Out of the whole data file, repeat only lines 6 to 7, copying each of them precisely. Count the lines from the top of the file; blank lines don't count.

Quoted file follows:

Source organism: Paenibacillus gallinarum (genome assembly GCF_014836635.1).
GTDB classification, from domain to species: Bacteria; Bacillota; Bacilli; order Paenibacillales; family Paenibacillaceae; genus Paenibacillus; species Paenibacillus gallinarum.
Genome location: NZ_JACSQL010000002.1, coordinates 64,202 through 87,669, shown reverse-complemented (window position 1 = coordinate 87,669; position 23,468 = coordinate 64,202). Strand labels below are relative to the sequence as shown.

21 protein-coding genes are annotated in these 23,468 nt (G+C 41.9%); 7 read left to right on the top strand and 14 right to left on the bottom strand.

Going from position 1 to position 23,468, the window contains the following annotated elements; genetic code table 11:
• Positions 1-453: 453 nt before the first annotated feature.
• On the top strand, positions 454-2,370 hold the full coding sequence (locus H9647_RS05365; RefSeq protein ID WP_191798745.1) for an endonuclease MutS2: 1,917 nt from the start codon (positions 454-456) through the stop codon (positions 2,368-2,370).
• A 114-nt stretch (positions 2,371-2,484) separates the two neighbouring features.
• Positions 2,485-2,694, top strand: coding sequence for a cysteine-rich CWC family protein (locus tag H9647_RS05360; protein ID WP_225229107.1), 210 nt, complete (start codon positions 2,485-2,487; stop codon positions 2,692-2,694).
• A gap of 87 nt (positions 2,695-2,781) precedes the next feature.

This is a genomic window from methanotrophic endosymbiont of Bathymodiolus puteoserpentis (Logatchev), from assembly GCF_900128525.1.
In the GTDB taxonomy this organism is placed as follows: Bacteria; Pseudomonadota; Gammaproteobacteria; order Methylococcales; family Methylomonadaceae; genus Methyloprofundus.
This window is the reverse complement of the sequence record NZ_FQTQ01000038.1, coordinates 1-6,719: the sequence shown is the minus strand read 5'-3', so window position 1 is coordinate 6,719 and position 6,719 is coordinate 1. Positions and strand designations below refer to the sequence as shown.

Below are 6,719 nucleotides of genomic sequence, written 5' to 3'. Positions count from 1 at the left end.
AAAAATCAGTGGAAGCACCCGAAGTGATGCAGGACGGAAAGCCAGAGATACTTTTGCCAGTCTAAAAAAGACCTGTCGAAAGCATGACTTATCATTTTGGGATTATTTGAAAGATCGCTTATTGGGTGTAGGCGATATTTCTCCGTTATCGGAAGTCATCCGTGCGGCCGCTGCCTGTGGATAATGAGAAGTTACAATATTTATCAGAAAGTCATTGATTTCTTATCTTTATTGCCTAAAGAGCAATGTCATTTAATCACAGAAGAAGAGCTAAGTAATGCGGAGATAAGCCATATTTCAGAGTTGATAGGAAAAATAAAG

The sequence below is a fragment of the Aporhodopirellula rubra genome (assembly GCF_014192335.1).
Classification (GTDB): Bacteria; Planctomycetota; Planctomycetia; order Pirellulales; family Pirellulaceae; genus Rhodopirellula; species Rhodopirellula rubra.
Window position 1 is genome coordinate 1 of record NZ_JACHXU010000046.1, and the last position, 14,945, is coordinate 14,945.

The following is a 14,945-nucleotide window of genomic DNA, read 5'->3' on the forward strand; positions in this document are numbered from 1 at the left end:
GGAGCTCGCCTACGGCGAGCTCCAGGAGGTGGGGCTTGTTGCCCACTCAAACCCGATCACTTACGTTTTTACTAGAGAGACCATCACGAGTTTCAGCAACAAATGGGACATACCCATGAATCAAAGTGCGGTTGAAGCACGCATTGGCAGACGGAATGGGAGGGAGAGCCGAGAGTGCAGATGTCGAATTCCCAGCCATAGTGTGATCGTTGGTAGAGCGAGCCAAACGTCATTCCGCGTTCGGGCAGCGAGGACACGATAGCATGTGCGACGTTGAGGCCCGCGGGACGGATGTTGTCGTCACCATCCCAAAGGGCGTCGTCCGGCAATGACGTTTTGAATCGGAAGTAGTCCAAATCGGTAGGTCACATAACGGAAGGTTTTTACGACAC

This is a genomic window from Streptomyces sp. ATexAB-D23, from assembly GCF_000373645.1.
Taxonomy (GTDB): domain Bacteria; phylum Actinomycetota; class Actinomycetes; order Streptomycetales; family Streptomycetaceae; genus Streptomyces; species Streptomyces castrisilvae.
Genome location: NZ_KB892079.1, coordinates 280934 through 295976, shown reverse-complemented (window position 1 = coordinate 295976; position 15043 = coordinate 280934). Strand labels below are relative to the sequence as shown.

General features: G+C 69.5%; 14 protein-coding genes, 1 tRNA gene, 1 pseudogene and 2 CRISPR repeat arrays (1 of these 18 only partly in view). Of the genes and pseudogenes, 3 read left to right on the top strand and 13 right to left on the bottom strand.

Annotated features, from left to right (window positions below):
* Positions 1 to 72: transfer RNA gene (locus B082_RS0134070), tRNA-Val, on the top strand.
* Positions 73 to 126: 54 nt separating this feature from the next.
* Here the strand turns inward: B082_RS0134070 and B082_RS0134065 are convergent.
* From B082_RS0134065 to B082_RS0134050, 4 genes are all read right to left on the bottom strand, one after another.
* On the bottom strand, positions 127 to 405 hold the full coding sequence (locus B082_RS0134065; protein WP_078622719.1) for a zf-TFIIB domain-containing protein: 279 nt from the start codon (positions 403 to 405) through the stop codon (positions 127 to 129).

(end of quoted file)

• Positions 1-453: 453 nt before the first annotated feature.
• On the top strand, positions 454-2,370 hold the full coding sequence (locus H9647_RS05365; RefSeq protein ID WP_191798745.1) for an endonuclease MutS2: 1,917 nt from the start codon (positions 454-456) through the stop codon (positions 2,368-2,370).